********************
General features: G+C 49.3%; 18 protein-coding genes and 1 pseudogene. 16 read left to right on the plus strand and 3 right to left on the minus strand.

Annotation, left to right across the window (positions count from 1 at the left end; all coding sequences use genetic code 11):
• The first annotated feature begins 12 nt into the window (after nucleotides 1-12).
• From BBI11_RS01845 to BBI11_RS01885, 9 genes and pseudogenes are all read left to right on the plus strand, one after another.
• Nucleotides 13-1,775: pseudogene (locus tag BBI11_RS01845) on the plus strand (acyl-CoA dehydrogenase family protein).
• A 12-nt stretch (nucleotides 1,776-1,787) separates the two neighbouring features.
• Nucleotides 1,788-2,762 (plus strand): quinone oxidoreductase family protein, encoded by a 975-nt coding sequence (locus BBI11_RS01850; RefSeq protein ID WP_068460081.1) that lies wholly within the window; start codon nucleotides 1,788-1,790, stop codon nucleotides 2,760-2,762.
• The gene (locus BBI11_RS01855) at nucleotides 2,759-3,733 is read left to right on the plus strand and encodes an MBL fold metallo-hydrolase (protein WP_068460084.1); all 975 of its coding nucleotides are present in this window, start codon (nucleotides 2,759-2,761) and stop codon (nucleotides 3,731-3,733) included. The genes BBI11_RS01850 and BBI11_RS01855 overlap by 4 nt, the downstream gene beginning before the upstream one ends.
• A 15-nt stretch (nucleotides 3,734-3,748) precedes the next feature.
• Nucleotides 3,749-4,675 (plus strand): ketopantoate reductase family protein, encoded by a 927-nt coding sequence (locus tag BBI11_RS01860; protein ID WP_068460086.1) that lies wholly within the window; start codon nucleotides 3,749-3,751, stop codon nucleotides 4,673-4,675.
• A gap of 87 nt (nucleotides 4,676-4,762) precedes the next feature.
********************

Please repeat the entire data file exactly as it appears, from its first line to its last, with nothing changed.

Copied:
General features: G+C 49.3%; 18 protein-coding genes and 1 pseudogene. 16 read left to right on the plus strand and 3 right to left on the minus strand.

Annotation, left to right across the window (positions count from 1 at the left end; all coding sequences use genetic code 11):
• The first annotated feature begins 12 nt into the window (after nucleotides 1-12).
• From BBI11_RS01845 to BBI11_RS01885, 9 genes and pseudogenes are all read left to right on the plus strand, one after another.
• Nucleotides 13-1,775: pseudogene (locus tag BBI11_RS01845) on the plus strand (acyl-CoA dehydrogenase family protein).
• A 12-nt stretch (nucleotides 1,776-1,787) separates the two neighbouring features.
• Nucleotides 1,788-2,762 (plus strand): quinone oxidoreductase family protein, encoded by a 975-nt coding sequence (locus BBI11_RS01850; RefSeq protein ID WP_068460081.1) that lies wholly within the window; start codon nucleotides 1,788-1,790, stop codon nucleotides 2,760-2,762.
• The gene (locus BBI11_RS01855) at nucleotides 2,759-3,733 is read left to right on the plus strand and encodes an MBL fold metallo-hydrolase (protein WP_068460084.1); all 975 of its coding nucleotides are present in this window, start codon (nucleotides 2,759-2,761) and stop codon (nucleotides 3,731-3,733) included. The genes BBI11_RS01850 and BBI11_RS01855 overlap by 4 nt, the downstream gene beginning before the upstream one ends.
• A 15-nt stretch (nucleotides 3,734-3,748) precedes the next feature.
• Nucleotides 3,749-4,675 (plus strand): ketopantoate reductase family protein, encoded by a 927-nt coding sequence (locus tag BBI11_RS01860; protein ID WP_068460086.1) that lies wholly within the window; start codon nucleotides 3,749-3,751, stop codon nucleotides 4,673-4,675.
• A gap of 87 nt (nucleotides 4,676-4,762) precedes the next feature.